The Global Partnership for Zero Leprosy focuses on increasing coordination and answering critical research questions.
The Task Force for Global Health has been chosen as the secretariat or hub for a new partnership to eliminate leprosy, a neglected tropical disease (NTD) that burdens more than an estimated 200,000 people each year.
The Global Partnership for Zero Leprosy will bring together multiple global organizations to develop a coordinated approach to eliminate the disease. Leprosy or Hansen’s disease is a bacterial infection that, if left untreated, can cause disfigurement and nerve damage. Most persons affected by leprosy live in India, Brazil, or Indonesia. The United States sees around 100 new diagnoses of leprosy each year.
One of the oldest diseases known to humanity, leprosy has historically been hard to diagnose. If the infection is caught early, antibiotic treatment can cure the infection and prevent severe deformities. Symptoms, however, can take many years to show.
Previous efforts to eliminate the disease have focused on providing treatment for the infection and addressing the physical disabilities. Despite these efforts, the number of new cases has remained constant for the past decade, indicating that progress toward interrupting transmission has stalled.
David Addiss, MD, MPH, Task Force for Global Health senior advisor to the secretariat, said one focus of the new partnership will be to improve scientific understanding of the disease. “New treatment strategies have injected a renewed sense of optimism in the leprosy community. We now see how to finally make a dent in transmission,” he said.
Pilot studies in eight countries are testing an elimination strategy that focuses on treating people who come in contact with an infected person with a single dose of medication. Initial findings show the risk of developing leprosy has been halved with this approach. Other efforts are focused on developing a vaccine to treat leprosy, and a blood test to diagnose the disease.
As secretariat for the Zero Leprosy partnership, The Task Force will support the development of an operational research agenda and increased coordination among partners working to eliminate the disease. It also will support a governance body, help national programs deploy new treatment strategies and diagnostic tools, and build a platform for effective advocacy and fundraising.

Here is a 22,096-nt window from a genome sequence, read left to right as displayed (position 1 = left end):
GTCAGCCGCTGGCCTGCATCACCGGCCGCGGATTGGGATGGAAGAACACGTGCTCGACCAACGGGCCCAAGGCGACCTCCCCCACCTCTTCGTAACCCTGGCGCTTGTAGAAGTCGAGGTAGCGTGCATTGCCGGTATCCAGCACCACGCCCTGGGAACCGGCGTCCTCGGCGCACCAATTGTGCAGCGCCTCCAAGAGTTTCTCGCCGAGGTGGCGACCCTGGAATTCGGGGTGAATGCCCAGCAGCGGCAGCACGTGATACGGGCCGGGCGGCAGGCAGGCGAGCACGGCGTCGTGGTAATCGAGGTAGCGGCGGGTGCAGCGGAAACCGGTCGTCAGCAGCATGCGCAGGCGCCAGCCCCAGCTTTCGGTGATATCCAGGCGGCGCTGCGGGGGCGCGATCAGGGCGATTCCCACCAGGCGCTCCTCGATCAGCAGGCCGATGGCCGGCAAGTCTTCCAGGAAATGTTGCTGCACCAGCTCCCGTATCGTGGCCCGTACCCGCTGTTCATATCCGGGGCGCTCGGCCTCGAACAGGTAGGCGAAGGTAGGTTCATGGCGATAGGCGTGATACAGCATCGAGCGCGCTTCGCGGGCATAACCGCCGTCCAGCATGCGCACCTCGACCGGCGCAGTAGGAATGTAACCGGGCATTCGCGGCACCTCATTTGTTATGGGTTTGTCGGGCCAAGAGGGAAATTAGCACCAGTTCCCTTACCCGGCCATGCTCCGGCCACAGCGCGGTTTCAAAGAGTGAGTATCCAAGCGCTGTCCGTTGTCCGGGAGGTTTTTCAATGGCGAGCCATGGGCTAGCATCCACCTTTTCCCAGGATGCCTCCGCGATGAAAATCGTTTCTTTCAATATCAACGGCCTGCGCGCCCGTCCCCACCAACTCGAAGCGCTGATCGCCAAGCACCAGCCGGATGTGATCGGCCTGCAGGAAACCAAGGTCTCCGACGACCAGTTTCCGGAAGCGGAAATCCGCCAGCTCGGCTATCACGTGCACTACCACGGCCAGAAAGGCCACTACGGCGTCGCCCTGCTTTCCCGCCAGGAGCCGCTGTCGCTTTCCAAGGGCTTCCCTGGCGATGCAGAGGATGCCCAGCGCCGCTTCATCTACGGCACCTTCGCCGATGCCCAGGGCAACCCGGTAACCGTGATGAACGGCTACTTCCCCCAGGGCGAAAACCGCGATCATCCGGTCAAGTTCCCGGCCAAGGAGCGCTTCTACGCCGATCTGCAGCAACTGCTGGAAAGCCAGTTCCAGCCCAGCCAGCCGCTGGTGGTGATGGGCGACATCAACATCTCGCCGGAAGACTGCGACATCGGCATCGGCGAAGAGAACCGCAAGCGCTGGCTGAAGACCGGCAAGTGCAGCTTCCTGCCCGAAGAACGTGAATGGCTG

Addiss explained that The Task Force’s experience and credibility in coalition building was a major factor in its selection as secretariat. “Our ability to collaborate and deliver results positioned us well to take on the role of supporting the leprosy partnership,” he said. “Our job is to provide a framework that all members can get behind and to support the many partners who are doing the work.”
Addiss added that The Task Force’s track record and scientific expertise with other NTDs should prove valuable for the coalition as it seeks to end leprosy.
Tanya Wood, chief executive officer of ILEP, a federation of non-governmental organizations working on leprosy, said The Task Force’s collaborative expertise will be helpful to the new partnership. “The Task Force is well-respected internationally and their experts bring a wealth of experience in understanding how essential collaboration is to bringing an end to diseases,” she said.
Novartis Foundation head Ann Aerts, MD, MPH said The Task Force hosting the secretariat for the leprosy partnership provided an opportunity for exchange and learning. “We are keen to draw from The Task Force’s expertise and experience working on some of the most neglected tropical diseases to finally achieve a world without leprosy.”
The Global Partnership for Zero Leprosy brings together organizations including the Novartis Foundation, ILEP, the International Association for Integration, Dignity and Economic Advancement (IDEA) as well as national leprosy programs and the World Health Organization (WHO).
The secretariat, hosted at The Task Force’s new headquarters in Decatur, GA, is led by global public health expert Courtenay Dusenbury, MPH.